I recently traveled for business, and the hotel where I stayed -- as is becoming the norm in my limited experience -- asked clients to consider not having linen service every day to avoid waste. I don't replace my towels and sheets at home every day and I really don't need somebody else to make the bed (in the room I have to myself), so I've been on board with that for a while.
One morning as I was leaving my room, with the "do not disturb" sign on the door, I ran into one of the housekeepers. The conversation went something like this:
Her: You don't want me to clean your room?
Me: No it's ok; I've only used these towels once.
Her: Are you sure? It wouldn't be any trouble!
If I'd been caffeinated I might have picked up on the subtext, but it wasn't until later that I found myself wondering: is this policy costing people jobs? I'm guessing that very few people become hotel housekeepers if they have other options; is my desire to go gently on the planet at odds with my desire not to make it harder on people in low-end jobs who want to work?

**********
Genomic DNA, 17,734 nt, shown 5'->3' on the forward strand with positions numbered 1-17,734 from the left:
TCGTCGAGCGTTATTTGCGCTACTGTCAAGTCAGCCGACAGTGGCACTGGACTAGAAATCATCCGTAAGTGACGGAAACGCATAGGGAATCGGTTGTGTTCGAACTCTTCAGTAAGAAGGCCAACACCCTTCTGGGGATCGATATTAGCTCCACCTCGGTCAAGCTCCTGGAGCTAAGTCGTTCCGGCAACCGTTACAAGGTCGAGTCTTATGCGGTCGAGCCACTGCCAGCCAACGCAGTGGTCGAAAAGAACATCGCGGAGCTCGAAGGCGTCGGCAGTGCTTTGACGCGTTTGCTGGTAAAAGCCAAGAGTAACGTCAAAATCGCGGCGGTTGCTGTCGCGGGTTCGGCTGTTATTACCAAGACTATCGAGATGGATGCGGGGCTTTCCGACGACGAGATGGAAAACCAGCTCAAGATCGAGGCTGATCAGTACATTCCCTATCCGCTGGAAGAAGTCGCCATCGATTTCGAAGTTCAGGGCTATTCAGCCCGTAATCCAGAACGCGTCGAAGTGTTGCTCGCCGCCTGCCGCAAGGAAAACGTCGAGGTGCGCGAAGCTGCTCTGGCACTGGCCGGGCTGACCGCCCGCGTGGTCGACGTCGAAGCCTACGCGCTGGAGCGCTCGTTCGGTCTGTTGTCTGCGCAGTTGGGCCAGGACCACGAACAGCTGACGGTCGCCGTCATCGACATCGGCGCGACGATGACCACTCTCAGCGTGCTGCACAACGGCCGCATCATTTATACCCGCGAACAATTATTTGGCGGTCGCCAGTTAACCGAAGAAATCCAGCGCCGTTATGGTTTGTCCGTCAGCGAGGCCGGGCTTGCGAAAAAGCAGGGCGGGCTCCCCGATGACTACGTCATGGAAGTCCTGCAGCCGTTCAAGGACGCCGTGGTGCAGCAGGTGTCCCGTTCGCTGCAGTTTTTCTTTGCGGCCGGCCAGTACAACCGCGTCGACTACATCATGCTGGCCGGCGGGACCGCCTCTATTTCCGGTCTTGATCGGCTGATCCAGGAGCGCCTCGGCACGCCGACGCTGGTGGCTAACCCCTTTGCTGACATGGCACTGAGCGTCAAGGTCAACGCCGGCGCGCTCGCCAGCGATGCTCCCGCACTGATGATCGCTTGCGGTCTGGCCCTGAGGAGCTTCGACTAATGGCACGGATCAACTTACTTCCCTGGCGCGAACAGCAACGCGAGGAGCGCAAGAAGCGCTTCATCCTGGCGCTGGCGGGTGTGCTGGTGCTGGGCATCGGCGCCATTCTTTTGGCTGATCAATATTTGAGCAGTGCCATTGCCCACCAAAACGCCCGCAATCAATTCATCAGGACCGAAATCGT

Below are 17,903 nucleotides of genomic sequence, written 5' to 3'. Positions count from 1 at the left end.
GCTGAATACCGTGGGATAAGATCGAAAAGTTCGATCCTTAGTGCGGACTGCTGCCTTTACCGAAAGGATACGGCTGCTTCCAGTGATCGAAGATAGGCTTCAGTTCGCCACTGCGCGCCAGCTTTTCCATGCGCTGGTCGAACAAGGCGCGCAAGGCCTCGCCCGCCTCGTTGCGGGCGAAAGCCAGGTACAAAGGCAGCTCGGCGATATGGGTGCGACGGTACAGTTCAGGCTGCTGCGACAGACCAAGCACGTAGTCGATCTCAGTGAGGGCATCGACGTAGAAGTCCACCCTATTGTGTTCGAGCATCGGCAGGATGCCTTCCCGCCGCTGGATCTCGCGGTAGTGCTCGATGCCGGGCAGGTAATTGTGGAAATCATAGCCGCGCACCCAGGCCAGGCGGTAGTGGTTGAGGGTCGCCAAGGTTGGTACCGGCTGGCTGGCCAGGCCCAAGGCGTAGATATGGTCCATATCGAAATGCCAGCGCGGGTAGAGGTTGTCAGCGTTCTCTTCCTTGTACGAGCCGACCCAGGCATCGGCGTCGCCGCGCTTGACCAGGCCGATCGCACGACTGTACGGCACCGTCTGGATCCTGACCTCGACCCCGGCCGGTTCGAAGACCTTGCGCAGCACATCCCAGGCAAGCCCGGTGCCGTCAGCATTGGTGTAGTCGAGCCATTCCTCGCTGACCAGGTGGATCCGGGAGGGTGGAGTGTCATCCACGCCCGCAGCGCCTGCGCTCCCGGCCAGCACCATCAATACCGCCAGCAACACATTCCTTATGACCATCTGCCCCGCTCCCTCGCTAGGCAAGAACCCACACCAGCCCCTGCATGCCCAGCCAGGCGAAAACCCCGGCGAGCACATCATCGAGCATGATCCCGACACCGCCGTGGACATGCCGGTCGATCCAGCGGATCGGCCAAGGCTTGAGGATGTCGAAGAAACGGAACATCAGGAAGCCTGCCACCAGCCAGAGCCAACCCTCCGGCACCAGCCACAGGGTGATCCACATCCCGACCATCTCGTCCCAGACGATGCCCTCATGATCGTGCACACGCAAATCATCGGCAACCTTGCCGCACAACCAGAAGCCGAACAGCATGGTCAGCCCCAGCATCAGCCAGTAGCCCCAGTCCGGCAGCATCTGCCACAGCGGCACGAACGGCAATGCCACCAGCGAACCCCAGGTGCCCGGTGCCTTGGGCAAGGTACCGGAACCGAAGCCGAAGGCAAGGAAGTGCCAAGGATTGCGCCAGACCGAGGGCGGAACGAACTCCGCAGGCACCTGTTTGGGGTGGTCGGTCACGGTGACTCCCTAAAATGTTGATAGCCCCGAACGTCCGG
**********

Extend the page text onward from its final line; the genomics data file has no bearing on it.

This is far from the first time I've faced the "but the candle-makers will go out of business if we adopt lightbulbs!" idea, but this may be the first time that the "other side" of the issue isn't either convenience or economics but, rather, a liberal value. I mean, I pump my own gas even though there used to be people who do that, and I'm fine with that. I'd use the grocery self-checkout if it worked better, but I find the human cashiers to be faster and more accurate. I do stuff online that used to require dealing with a (paid) human being. Somehow this feels different. I'm not sure if I should care, but I did take notice of it.
I left a decent tip on check-out day.
A commenter pointed out that cleaning the room and replacing the linens are different operations -- one can still make up the bed, empty the trash, restock the amenities, and so on, while leaving the linens as they are. This was a point I had not considered.